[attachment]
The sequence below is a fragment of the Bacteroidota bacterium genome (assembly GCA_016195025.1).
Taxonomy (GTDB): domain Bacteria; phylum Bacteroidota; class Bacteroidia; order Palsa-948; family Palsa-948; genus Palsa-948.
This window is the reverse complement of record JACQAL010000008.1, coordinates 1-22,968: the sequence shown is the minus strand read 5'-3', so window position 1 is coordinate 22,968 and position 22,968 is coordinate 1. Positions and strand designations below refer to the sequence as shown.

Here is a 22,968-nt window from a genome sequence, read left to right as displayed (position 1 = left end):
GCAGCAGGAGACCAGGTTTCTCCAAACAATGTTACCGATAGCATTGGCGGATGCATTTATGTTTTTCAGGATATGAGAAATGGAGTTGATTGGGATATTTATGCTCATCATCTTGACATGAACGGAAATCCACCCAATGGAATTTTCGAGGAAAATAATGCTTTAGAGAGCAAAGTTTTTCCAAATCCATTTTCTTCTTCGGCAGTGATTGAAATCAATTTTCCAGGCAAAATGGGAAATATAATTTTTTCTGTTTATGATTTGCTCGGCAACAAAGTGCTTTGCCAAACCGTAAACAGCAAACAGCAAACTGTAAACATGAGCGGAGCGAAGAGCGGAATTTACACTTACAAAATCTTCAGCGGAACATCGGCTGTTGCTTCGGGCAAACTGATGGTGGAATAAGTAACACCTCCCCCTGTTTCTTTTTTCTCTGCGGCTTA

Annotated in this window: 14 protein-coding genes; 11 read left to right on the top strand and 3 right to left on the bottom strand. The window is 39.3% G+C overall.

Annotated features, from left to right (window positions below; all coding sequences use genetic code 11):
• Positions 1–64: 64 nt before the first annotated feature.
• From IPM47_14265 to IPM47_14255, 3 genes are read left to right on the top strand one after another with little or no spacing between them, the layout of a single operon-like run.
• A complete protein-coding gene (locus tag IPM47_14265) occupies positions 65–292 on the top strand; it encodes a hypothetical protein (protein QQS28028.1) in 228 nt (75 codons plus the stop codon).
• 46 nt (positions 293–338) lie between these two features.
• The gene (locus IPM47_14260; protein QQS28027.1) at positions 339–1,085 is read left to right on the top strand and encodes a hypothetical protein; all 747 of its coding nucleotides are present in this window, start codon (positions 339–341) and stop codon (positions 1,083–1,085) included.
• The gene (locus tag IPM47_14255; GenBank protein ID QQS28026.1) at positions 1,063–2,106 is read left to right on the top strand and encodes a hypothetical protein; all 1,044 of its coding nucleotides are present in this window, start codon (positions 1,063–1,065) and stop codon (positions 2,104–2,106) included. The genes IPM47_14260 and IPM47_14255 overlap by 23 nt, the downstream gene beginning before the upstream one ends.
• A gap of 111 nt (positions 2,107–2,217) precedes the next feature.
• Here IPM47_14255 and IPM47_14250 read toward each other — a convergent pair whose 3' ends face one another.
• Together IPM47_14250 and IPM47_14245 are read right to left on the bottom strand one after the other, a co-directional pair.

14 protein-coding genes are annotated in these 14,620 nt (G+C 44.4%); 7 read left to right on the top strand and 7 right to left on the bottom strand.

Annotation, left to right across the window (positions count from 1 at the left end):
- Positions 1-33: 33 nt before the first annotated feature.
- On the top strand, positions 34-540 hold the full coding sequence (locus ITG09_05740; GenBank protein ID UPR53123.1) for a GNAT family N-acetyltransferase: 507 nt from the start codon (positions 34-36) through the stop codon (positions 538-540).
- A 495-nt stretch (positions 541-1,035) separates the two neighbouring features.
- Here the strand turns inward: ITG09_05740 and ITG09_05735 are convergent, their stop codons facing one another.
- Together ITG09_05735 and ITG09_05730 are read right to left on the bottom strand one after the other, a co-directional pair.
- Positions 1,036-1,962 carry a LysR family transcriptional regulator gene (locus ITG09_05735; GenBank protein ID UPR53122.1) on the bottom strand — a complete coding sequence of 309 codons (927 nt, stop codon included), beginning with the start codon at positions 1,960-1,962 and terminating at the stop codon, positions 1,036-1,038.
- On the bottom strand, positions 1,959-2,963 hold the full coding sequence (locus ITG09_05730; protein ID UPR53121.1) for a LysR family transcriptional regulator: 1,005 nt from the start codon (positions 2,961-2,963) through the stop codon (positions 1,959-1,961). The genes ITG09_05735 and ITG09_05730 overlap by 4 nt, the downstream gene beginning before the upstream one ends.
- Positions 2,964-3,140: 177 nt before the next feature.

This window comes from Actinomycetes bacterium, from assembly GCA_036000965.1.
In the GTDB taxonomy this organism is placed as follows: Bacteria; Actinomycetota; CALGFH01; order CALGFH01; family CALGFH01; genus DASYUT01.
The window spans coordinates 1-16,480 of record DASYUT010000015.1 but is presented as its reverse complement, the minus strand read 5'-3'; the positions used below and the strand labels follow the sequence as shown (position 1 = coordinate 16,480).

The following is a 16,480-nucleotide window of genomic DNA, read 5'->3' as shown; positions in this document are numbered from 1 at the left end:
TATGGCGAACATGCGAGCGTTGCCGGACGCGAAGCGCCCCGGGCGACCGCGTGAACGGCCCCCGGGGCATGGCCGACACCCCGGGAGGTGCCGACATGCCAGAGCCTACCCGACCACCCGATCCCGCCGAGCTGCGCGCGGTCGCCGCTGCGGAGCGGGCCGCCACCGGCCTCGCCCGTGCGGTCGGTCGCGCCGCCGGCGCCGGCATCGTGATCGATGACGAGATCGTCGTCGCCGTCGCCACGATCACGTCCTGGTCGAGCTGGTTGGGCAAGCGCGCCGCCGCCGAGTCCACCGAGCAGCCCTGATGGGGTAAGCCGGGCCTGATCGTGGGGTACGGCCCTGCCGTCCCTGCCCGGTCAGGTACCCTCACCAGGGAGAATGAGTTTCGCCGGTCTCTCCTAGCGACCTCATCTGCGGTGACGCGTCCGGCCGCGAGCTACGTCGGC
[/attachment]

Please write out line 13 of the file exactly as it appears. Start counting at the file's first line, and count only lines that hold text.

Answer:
• The gene (locus tag IPM47_14255; GenBank protein ID QQS28026.1) at positions 1,063–2,106 is read left to right on the top strand and encodes a hypothetical protein; all 1,044 of its coding nucleotides are present in this window, start codon (positions 1,063–1,065) and stop codon (positions 2,104–2,106) included. The genes IPM47_14260 and IPM47_14255 overlap by 23 nt, the downstream gene beginning before the upstream one ends.